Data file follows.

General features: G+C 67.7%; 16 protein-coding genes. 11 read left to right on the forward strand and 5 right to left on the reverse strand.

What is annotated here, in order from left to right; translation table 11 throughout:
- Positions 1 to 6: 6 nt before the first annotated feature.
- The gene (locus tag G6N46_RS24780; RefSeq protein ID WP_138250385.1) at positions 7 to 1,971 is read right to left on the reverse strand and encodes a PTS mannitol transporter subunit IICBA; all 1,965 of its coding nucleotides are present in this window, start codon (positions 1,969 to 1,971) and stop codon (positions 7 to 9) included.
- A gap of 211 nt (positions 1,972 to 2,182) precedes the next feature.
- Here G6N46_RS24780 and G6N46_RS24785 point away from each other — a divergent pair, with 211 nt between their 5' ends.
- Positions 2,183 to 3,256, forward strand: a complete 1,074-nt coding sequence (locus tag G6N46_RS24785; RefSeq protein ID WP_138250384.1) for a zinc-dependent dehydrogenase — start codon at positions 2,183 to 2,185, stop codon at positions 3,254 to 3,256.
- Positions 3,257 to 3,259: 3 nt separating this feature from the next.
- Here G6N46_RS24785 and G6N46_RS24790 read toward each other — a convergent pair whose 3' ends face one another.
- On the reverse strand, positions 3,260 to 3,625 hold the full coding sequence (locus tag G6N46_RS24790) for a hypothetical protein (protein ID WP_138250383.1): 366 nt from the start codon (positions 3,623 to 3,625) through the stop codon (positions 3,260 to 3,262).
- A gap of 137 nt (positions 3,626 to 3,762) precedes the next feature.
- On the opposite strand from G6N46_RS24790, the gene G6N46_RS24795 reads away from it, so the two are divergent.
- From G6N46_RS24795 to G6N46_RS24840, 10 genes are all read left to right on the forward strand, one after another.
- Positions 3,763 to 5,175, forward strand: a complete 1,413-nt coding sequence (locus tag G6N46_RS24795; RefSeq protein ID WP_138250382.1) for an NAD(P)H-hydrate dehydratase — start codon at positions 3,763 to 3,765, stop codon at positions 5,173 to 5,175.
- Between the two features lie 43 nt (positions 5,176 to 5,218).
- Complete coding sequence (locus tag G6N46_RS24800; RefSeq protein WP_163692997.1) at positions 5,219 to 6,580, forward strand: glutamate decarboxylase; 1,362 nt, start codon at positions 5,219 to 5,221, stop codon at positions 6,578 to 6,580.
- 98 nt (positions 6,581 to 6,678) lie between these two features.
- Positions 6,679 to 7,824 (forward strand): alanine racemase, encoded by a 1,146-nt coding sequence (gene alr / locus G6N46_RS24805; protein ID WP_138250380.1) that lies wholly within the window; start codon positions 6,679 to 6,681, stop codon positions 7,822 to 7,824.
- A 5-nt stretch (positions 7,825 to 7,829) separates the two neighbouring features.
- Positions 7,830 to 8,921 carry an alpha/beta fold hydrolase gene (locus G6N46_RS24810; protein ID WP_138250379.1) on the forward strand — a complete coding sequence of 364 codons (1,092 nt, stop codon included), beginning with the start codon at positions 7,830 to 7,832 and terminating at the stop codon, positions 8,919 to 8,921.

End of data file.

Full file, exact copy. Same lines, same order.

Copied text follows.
General features: G+C 67.7%; 16 protein-coding genes. 11 read left to right on the forward strand and 5 right to left on the reverse strand.

What is annotated here, in order from left to right; translation table 11 throughout:
- Positions 1 to 6: 6 nt before the first annotated feature.
- The gene (locus tag G6N46_RS24780; RefSeq protein ID WP_138250385.1) at positions 7 to 1,971 is read right to left on the reverse strand and encodes a PTS mannitol transporter subunit IICBA; all 1,965 of its coding nucleotides are present in this window, start codon (positions 1,969 to 1,971) and stop codon (positions 7 to 9) included.
- A gap of 211 nt (positions 1,972 to 2,182) precedes the next feature.
- Here G6N46_RS24780 and G6N46_RS24785 point away from each other — a divergent pair, with 211 nt between their 5' ends.
- Positions 2,183 to 3,256, forward strand: a complete 1,074-nt coding sequence (locus tag G6N46_RS24785; RefSeq protein ID WP_138250384.1) for a zinc-dependent dehydrogenase — start codon at positions 2,183 to 2,185, stop codon at positions 3,254 to 3,256.
- Positions 3,257 to 3,259: 3 nt separating this feature from the next.
- Here G6N46_RS24785 and G6N46_RS24790 read toward each other — a convergent pair whose 3' ends face one another.
- On the reverse strand, positions 3,260 to 3,625 hold the full coding sequence (locus tag G6N46_RS24790) for a hypothetical protein (protein ID WP_138250383.1): 366 nt from the start codon (positions 3,623 to 3,625) through the stop codon (positions 3,260 to 3,262).
- A gap of 137 nt (positions 3,626 to 3,762) precedes the next feature.
- On the opposite strand from G6N46_RS24790, the gene G6N46_RS24795 reads away from it, so the two are divergent.
- From G6N46_RS24795 to G6N46_RS24840, 10 genes are all read left to right on the forward strand, one after another.
- Positions 3,763 to 5,175, forward strand: a complete 1,413-nt coding sequence (locus tag G6N46_RS24795; RefSeq protein ID WP_138250382.1) for an NAD(P)H-hydrate dehydratase — start codon at positions 3,763 to 3,765, stop codon at positions 5,173 to 5,175.
- Between the two features lie 43 nt (positions 5,176 to 5,218).
- Complete coding sequence (locus tag G6N46_RS24800; RefSeq protein WP_163692997.1) at positions 5,219 to 6,580, forward strand: glutamate decarboxylase; 1,362 nt, start codon at positions 5,219 to 5,221, stop codon at positions 6,578 to 6,580.
- 98 nt (positions 6,581 to 6,678) lie between these two features.
- Positions 6,679 to 7,824 (forward strand): alanine racemase, encoded by a 1,146-nt coding sequence (gene alr / locus G6N46_RS24805; protein ID WP_138250380.1) that lies wholly within the window; start codon positions 6,679 to 6,681, stop codon positions 7,822 to 7,824.
- A 5-nt stretch (positions 7,825 to 7,829) separates the two neighbouring features.
- Positions 7,830 to 8,921 carry an alpha/beta fold hydrolase gene (locus G6N46_RS24810; protein ID WP_138250379.1) on the forward strand — a complete coding sequence of 364 codons (1,092 nt, stop codon included), beginning with the start codon at positions 7,830 to 7,832 and terminating at the stop codon, positions 8,919 to 8,921.